In a sign of reforms to come at President-elect Barack Obama’s Pentagon, Secretary of Defense Robert M. Gates writes in a new article that he believes the military-industrial complex remains too infatuated with conventional weapon systems and must give greater emphasis to tools better suited to defeating violent extremism and guerrilla insurgencies.
U.S. Secretary of Defense Robert Gates (2nd L) shakes hands with U.S. President-elect Barack Obama after Obama announced that he has chosen Gates to continue as Secretary of Defense in his administration, as Vice President-elect Joe Biden (L) and Secretary of State nominee Senator Hillary Clinton (D-NY) look on during a news conference in Chicago December 1, 2008.(John Gress/Reuters)
“What is dubbed the war on terror is, in grim reality, a prolonged, worldwide irregular campaign – a struggle between the forces of violent extremism and those of moderation,” Gates, the first defense chief to be asked to stay on by a new president from the other political party, writes in the upcoming issue of Foreign Affairs magazine. “Direct military force will continue to play a role in the long-term effort against terrorists and other extremists. But over the long term, the United States cannot kill or capture its way to victory.”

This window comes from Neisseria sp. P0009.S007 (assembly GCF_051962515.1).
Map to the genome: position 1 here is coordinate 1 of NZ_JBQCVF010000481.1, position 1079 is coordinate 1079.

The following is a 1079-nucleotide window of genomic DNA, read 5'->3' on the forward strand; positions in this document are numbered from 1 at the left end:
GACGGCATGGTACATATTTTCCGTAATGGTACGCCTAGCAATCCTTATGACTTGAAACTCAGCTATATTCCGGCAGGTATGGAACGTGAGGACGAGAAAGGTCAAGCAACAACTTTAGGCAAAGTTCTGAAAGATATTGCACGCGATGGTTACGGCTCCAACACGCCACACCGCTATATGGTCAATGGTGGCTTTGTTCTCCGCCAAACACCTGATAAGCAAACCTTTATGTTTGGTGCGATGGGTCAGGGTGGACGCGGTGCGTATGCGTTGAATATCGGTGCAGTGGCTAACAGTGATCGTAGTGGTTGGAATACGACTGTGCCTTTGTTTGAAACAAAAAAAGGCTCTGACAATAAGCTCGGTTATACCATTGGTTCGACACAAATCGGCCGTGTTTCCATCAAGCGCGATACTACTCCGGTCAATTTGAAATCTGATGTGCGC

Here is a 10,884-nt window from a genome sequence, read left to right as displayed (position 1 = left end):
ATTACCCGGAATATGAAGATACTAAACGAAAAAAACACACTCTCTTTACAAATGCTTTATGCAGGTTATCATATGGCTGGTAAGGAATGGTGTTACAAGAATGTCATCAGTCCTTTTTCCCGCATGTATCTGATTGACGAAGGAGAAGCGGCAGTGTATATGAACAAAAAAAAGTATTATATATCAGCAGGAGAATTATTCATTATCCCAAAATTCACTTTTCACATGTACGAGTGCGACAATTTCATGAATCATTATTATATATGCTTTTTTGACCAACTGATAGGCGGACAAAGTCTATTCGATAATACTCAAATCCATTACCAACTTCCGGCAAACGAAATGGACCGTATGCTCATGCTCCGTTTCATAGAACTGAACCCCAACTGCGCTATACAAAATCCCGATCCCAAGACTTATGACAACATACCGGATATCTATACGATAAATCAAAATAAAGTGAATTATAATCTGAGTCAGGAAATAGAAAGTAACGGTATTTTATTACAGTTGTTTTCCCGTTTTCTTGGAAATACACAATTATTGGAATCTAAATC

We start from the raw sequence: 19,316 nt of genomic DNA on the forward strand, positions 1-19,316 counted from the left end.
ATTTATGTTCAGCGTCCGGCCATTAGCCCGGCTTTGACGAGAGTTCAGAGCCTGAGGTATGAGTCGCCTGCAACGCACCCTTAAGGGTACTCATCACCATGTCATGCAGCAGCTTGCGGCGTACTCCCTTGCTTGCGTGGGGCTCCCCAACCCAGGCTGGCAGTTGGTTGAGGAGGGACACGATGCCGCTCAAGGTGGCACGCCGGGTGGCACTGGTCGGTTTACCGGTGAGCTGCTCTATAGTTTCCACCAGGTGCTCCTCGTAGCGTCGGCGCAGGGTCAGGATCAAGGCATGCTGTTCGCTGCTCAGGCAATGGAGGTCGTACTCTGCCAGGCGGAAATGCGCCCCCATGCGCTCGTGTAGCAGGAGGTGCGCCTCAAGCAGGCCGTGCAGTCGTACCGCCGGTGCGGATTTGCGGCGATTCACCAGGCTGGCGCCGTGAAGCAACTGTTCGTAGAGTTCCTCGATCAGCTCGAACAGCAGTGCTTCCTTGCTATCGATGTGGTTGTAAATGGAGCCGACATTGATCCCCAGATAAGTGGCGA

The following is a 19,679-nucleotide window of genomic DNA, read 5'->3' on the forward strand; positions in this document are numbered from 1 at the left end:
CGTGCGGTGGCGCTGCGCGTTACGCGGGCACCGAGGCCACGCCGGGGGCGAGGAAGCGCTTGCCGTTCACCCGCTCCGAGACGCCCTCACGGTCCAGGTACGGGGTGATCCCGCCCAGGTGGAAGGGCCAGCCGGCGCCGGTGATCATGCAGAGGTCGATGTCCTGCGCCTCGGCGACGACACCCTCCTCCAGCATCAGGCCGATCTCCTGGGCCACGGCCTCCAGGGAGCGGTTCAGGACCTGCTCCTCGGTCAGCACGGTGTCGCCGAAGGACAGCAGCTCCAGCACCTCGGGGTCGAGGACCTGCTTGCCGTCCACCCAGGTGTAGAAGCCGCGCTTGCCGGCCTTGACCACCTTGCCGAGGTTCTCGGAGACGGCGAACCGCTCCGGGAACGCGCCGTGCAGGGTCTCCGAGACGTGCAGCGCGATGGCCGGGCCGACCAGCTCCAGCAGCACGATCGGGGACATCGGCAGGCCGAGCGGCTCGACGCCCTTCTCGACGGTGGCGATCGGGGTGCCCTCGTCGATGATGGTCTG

Gates, an outspoken supporter of beefing up American diplomatic might since becoming President Bush’s Pentagon boss in 2006, takes on the entrenched forces in the Defense Department, the Congress, and the nation’s largest arms makers….
By Bryan Bender
The Boston Globe